Writing and drawing are fundamental to human culture. It’s how history is transmitted, art is created and lifetimes are captured. When the first humans started carving shapes into cave walls with a rudimentary stylus, they inadvertently became the first writers of non-oral history.
Since those moments the practice has flourished; language has developed intricacies beyond categorisation and art has attained character far beyond the two-dimensional. The act of scribing is integral, and it isn’t going anywhere.
With the announcement of the Apple Pencil, we’ve realised just how far we’ve come since humans were etching messages with sharpened bone.
Stylus: a point used to write. As we anticipate the latest evolution of this ancient device, look back on just how far the simple tool has come.
1300 BC: Metal Stylus
A very early example of a stylus comes from the Roman Empire, when philosophers, scientists, politicians and poets would catalogue their discoveries and discourses on wax tablets. Here too, the Roman alphabet was born.
Dark Ages (1300 – 1600 AD): Metal or Bone Stylus
Not too far a departure from the Roman style, the middle ages saw scribes employ metal or bone styli in their writings.
600-1800 AD: Quill Pens
Concurrent to wax tablet etchings, the world began to find a natural stylus in the plucked feathers of large birds like hawks or eagles. Though far less durable than a metal implement, a quill gleaned some advantage in its ability to hold ink.
1790: Wooden Pen with Carbon Lead
In the late 1700s, Nicolas-Jacques Conté discovered a method of mixing powdered graphite with clay which allowed for the invention of modern, wood-held pencils. Previously, primitive and poisonous chunks of carved lead were used.
1884: Fountain Pen of Waterman
Closely following the invention of metal-nibbed pens in the 1800s, Waterman introduced the fountain pen. The design was bold, durable and elegant, and thus has remained one of the more widely-used styli even today.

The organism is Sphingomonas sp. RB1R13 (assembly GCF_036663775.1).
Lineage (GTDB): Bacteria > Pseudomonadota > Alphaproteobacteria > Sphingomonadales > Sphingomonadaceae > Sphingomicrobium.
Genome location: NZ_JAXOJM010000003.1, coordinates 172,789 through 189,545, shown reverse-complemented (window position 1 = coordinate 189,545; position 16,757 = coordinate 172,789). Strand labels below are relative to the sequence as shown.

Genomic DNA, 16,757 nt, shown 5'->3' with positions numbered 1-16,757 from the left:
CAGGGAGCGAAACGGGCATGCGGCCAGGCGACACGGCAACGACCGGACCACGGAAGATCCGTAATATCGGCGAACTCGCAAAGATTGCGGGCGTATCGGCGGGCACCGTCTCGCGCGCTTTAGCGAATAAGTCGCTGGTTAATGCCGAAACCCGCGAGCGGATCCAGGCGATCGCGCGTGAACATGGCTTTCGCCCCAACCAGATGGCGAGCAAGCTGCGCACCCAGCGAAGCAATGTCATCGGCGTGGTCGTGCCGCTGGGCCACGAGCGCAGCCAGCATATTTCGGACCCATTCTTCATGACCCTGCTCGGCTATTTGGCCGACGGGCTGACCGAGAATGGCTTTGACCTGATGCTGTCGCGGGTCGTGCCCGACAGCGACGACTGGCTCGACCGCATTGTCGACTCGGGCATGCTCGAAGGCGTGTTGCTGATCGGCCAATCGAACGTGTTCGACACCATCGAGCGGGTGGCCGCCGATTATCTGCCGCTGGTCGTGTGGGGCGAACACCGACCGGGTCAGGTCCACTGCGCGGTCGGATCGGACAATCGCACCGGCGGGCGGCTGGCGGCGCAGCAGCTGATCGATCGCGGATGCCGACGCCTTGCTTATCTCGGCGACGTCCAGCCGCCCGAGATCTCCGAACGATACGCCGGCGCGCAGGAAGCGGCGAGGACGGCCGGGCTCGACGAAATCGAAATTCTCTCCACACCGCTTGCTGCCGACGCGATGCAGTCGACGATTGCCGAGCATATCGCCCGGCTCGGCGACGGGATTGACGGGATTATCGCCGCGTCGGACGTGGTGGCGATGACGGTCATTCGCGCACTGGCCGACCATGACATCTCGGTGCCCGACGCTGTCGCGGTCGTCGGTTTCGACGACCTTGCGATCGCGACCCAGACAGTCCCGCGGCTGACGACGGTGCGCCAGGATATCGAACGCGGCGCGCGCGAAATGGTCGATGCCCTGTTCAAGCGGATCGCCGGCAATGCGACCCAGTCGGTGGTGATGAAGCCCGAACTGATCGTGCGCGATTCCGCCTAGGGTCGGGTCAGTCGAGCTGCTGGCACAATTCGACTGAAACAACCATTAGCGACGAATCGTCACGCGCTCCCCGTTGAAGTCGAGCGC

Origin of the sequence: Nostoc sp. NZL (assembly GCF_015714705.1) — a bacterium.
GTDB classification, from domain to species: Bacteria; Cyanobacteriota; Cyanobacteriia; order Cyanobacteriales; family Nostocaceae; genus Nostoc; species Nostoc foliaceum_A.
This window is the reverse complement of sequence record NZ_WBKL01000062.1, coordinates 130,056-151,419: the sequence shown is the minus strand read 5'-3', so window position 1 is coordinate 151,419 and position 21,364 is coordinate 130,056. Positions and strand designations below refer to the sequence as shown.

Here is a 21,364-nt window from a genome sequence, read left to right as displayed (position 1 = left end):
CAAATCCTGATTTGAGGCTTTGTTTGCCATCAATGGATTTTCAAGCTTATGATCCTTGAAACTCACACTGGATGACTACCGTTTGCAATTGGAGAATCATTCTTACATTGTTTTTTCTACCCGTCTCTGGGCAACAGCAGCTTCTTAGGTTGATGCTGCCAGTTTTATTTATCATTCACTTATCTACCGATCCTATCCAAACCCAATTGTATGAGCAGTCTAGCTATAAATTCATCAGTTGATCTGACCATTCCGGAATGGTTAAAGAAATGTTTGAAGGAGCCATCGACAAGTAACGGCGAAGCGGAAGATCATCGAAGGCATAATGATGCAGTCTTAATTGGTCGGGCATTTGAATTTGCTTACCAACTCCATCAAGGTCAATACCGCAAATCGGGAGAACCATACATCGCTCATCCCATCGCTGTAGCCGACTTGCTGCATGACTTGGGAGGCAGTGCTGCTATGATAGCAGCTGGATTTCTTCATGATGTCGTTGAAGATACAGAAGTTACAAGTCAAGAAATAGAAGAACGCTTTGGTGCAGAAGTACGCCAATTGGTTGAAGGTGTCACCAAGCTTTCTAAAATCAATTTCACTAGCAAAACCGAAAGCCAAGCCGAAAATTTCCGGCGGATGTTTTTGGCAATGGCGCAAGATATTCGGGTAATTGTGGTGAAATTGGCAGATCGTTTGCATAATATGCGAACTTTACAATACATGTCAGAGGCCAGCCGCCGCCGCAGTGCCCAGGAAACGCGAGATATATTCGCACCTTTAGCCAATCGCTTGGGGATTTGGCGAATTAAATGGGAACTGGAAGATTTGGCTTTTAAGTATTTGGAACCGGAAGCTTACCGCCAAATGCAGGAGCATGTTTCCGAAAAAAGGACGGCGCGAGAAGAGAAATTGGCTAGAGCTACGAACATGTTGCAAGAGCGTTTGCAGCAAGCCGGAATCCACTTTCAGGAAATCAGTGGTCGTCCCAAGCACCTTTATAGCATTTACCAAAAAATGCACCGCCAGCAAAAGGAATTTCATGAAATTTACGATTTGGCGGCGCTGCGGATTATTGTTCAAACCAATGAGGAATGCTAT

1940: Ballpoint Pens of Biro
The ballpoint pen was patented by John J. Loud in an effort to create a stylus which would write on coarser wood, papers or other surfaces. Little did he know how important his invention would become.
Very soon after, companies like Bic would begin mass producing the product.
1960: Felt-Tipped Pens
After being popularised by Magic Marker, the thin and elegant felt-tip as we know it was developed by Yukio Horie of the Tokyo Stationery Company in the ’60s. This stylus remains a favourite for artists and designers.
2017: Apple Pencil
In the last 50 years, there has been a notable lack in development of the stylus. Perhaps it was hard to top the ballpoint, or humans became increasingly interested in keyboard rather than pen.
But creatives all over the world stuck to the stylus. Writers still compose their first drafts in a notebook, musicians look for a blank sheet of paper to jot down ideas, and illustrators scan their drawings before digitally perfecting them.
The Apple Pencil bridges the gap between the digital and the tactile, whipping the world’s interest back to the tool it held in its hand for thousands of years.
If you can’t say no to note-taking, sketching, etching, or just the feel of a stylus in your hand, the Apple Pencil is for you.